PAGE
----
THE MORAL ISSUES OFAND CLAIM TO HEALTH CARECHAPTER 15
Control or alteration of human behavior by thedeliberate use of technology.
Also known as psychosurgery, a lobotomy is thetechnical process of cutting into or across a lobe of thebrain, especially in order to modify or eliminate somefunctions associated with a mental disorder.It involves a surgical removal or destruction of a braintissue for the purpose of altering behavior, moods, ormental states.
CINGULOTRACTOMYIt is a procedure used to treatment depression-anxietystates, obsessional neuroses that have notresponded to other treatments.
THALAMOTOMYIt is a procedure in which parts of the thalamus aresurgically severed or destroyed.
AMYGDALATOMYIt is a procedure in which the parts of the amygdaloidbody are destroyed in a carefully controlled manner.
This is a type of chemotechnology in which chemicaldrugs are used for behavior control, e.g., various kindsof mood and thought disorders.
This deals with the treatment of nervous and mentaldisorders by psychological methods such aspsychoanalysis, hypnosis, reeducation, etc.
This stimulates the brain with electricity and the violentepisodes of the patient are aborted.
This is a form of behavior modification that is basedon the concept of operant conditioning. The latterconsists of the application of positive or negativereinforcements.
Moral principles of Kant, Ross, Rawls, and RomanCatholicism rule out psychosurgery that threatensto destroy individual’s ability to function as aneffective agent. It would undermine his autonomyand destroy his dignity.
Health is necessary for an individual to lead anormal life – no one can adequately carefor his health alone.
INDIVIDUAL’S INHERENT DIGNITYEveryone in society ought to be entitled to healthcare, irrespective of his/her social status, financialcondition, creed, clime or color.Every individual is a person by virtue of whicheveryone has an equal right to medical care.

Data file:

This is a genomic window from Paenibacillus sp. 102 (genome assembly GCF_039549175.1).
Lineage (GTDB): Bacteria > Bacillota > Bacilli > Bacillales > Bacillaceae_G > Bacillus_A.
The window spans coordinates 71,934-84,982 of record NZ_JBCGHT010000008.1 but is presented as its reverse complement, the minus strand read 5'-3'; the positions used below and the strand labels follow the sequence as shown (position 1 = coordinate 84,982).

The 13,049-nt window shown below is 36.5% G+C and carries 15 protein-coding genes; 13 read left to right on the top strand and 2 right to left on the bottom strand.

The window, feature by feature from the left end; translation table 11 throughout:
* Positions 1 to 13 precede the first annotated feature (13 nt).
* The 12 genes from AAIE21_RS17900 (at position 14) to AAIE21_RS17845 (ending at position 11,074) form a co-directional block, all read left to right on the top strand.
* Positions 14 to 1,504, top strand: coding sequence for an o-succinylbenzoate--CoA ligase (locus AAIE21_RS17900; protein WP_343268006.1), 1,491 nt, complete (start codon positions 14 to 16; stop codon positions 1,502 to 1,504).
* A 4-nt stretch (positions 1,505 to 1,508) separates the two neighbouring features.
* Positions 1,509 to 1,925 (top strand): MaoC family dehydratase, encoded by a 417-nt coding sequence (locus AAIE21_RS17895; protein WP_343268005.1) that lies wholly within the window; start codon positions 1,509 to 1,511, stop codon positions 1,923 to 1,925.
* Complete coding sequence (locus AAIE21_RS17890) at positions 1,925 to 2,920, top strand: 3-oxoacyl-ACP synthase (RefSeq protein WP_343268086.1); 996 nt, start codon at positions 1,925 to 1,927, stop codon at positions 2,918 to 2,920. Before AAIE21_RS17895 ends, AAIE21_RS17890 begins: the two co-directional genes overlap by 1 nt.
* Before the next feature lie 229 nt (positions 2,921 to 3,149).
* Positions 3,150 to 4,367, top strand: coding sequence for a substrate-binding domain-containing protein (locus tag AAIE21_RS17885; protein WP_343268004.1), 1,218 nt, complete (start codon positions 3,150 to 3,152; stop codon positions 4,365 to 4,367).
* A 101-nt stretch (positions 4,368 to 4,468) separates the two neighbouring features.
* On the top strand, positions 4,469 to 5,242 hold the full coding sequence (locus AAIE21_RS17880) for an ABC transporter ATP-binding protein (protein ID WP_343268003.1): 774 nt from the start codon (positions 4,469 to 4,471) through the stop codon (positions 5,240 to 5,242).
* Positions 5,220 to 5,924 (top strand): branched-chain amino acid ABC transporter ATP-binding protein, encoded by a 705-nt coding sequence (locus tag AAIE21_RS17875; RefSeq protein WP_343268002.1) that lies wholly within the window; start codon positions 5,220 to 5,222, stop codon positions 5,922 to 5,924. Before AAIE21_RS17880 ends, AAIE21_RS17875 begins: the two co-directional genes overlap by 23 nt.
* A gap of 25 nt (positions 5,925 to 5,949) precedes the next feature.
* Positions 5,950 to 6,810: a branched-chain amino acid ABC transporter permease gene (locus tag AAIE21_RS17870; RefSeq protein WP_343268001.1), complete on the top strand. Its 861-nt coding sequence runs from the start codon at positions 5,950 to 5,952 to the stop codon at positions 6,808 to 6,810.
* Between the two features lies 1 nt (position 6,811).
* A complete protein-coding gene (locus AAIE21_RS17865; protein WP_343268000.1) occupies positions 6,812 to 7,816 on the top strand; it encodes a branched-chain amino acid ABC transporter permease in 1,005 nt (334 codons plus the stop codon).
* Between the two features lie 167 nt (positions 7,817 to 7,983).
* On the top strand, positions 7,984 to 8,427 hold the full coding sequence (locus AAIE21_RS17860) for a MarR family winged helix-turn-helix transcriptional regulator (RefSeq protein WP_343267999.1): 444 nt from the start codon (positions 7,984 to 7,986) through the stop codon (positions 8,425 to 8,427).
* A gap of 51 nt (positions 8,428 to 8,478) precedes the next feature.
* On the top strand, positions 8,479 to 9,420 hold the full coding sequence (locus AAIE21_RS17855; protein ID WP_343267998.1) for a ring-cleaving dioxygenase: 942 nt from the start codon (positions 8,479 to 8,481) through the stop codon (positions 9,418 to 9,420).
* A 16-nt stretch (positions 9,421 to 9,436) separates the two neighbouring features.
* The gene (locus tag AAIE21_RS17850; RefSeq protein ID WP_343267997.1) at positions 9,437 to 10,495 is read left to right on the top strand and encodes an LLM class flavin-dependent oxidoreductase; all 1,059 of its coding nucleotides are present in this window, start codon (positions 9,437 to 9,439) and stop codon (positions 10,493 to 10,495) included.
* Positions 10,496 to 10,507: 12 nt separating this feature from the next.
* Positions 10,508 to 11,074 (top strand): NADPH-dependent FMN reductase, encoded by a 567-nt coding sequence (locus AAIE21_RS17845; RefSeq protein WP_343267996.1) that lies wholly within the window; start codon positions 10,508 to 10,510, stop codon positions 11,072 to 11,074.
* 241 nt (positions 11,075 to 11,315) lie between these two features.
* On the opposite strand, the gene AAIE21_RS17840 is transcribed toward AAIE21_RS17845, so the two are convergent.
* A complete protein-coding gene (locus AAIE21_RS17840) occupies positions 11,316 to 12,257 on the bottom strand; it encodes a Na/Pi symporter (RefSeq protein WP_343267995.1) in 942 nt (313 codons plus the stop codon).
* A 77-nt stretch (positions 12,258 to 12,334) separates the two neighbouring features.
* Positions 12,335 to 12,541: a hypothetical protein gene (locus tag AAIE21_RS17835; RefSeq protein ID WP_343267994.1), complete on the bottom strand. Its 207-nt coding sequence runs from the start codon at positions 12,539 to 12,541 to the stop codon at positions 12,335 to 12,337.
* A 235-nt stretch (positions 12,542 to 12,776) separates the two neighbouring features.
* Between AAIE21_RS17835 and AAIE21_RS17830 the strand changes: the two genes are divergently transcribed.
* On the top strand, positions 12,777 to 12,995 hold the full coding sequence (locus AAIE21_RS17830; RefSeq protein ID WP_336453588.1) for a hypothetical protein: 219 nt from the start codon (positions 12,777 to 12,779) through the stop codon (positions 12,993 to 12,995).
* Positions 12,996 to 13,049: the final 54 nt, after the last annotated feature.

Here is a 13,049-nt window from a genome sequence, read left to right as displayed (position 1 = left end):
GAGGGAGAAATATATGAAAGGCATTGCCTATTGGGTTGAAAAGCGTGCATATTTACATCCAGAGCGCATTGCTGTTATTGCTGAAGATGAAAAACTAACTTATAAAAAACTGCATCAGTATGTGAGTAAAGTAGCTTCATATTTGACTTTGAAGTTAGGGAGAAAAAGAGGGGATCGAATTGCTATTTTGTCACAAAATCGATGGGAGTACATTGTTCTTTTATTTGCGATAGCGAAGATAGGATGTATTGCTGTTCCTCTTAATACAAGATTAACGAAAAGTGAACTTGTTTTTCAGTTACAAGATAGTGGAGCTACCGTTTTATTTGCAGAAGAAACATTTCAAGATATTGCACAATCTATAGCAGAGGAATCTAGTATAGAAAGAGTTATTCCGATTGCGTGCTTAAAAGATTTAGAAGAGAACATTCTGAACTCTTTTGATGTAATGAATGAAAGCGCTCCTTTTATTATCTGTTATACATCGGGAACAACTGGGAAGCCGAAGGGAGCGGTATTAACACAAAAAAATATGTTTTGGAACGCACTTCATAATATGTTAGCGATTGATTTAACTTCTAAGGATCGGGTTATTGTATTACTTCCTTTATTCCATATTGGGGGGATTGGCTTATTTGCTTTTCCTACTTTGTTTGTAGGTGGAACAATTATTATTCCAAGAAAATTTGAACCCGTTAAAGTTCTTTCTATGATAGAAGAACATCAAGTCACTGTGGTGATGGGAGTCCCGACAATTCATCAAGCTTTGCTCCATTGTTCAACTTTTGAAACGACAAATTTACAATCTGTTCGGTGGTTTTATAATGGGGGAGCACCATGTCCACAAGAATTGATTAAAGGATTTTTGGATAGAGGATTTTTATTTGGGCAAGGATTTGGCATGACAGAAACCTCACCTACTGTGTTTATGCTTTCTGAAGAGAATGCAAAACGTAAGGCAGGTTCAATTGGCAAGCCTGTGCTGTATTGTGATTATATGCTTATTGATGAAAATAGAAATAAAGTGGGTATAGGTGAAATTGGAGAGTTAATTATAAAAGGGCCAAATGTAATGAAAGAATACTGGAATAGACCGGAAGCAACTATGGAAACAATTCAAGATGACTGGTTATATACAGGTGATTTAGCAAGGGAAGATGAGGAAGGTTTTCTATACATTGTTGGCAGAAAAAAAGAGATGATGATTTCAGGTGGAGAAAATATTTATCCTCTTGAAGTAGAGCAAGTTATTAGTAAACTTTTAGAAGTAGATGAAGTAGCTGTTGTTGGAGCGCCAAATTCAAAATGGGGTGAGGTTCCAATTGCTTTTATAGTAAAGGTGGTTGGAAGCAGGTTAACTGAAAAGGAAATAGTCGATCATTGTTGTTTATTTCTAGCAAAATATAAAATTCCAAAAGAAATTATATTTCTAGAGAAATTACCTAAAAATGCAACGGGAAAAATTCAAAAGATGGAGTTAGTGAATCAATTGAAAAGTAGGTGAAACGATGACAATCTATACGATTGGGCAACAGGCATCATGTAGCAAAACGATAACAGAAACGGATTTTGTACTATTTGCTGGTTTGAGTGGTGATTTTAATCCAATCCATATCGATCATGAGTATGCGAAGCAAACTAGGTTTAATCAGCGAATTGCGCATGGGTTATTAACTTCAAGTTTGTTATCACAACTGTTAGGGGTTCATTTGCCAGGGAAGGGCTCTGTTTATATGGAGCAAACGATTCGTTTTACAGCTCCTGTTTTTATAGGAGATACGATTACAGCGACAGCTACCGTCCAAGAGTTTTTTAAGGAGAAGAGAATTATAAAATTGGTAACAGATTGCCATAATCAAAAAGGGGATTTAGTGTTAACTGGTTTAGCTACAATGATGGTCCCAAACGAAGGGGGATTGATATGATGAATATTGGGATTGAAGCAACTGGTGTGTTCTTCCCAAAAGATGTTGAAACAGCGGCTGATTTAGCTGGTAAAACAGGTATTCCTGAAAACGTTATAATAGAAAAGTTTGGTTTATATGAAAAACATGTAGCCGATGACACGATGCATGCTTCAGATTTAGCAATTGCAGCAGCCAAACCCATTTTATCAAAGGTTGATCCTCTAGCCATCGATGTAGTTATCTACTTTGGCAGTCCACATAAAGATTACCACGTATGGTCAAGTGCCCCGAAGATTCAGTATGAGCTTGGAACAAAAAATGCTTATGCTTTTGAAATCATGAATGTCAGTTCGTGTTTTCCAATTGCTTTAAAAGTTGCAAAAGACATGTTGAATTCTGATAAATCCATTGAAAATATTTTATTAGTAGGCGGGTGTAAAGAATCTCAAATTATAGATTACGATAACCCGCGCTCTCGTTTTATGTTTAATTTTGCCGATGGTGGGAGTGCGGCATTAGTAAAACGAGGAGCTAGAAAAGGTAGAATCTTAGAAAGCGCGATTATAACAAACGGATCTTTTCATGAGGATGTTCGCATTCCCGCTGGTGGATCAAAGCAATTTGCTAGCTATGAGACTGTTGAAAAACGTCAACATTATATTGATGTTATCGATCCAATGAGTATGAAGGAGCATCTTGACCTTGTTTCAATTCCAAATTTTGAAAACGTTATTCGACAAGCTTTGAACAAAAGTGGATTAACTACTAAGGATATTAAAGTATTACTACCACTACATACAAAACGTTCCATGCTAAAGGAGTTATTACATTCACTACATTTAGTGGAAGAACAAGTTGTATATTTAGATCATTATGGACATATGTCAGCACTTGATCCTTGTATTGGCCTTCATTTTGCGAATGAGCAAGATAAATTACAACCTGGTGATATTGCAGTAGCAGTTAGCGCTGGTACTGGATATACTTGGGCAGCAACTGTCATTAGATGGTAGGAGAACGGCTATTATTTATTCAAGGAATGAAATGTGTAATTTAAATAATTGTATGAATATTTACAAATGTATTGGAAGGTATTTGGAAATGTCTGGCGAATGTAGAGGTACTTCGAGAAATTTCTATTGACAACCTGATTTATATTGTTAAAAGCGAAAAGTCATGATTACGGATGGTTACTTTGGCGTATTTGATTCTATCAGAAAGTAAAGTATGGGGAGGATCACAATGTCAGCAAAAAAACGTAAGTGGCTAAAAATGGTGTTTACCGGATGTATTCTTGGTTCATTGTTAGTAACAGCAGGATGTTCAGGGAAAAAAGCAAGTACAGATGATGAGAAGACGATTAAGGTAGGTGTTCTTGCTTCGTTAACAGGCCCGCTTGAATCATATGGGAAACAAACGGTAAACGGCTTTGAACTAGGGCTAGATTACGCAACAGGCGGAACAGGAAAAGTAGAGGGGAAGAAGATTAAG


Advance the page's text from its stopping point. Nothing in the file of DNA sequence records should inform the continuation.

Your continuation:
MEDICAL INDIVIDUALISMTo recognize everyone’s right to health care wouldresult in the violation of the rights of the physiciansand other medical practitioners.
SOCIAL COMMITMENTRights may be limited when they grant some peopleexcessive control over the lives of others.A physician’s medical training is a social commitmentbecause it is society oriented.
TWO KINDS OF CRITERIA1. Criteria of inclusion (selection of candidates)2. Criteria of comparison (selection of recipients)
CRITERIA OF INCLUSIONConstituencyProgress of scienceSuccess
CRITERIA OF COMPARISONLikelihood of successful treatment comparedwith others in the groupLife-expectancy of the personPerson’s family rolePotential of the person in making future contributionsPerson’s record of services and contributions
APPLICATION OF ETHICAL THEORIESNatural Law and Ross would support a randomprocedure. We all have a duty to preserve our lives,but we do sometimes have to risk them in suchsituations as in agreeing to abide by the outcome of arandom procedure to decide who will get medical aidand who should not.
APPLICATION OF ETHICAL THEORIESFor the rule utilitarian, the “first come, first served”procedure would be legitimate, although the principleof utility suggests that we ought to take intoconsideration the consequences of sacrificing somepeople rather than others.
APPLICATION OF ETHICAL THEORIESRawl’s principles of justice would rule out thedistribution of resources based on social worth.Whatever benefits are available, must be ofvalue to all and open to all.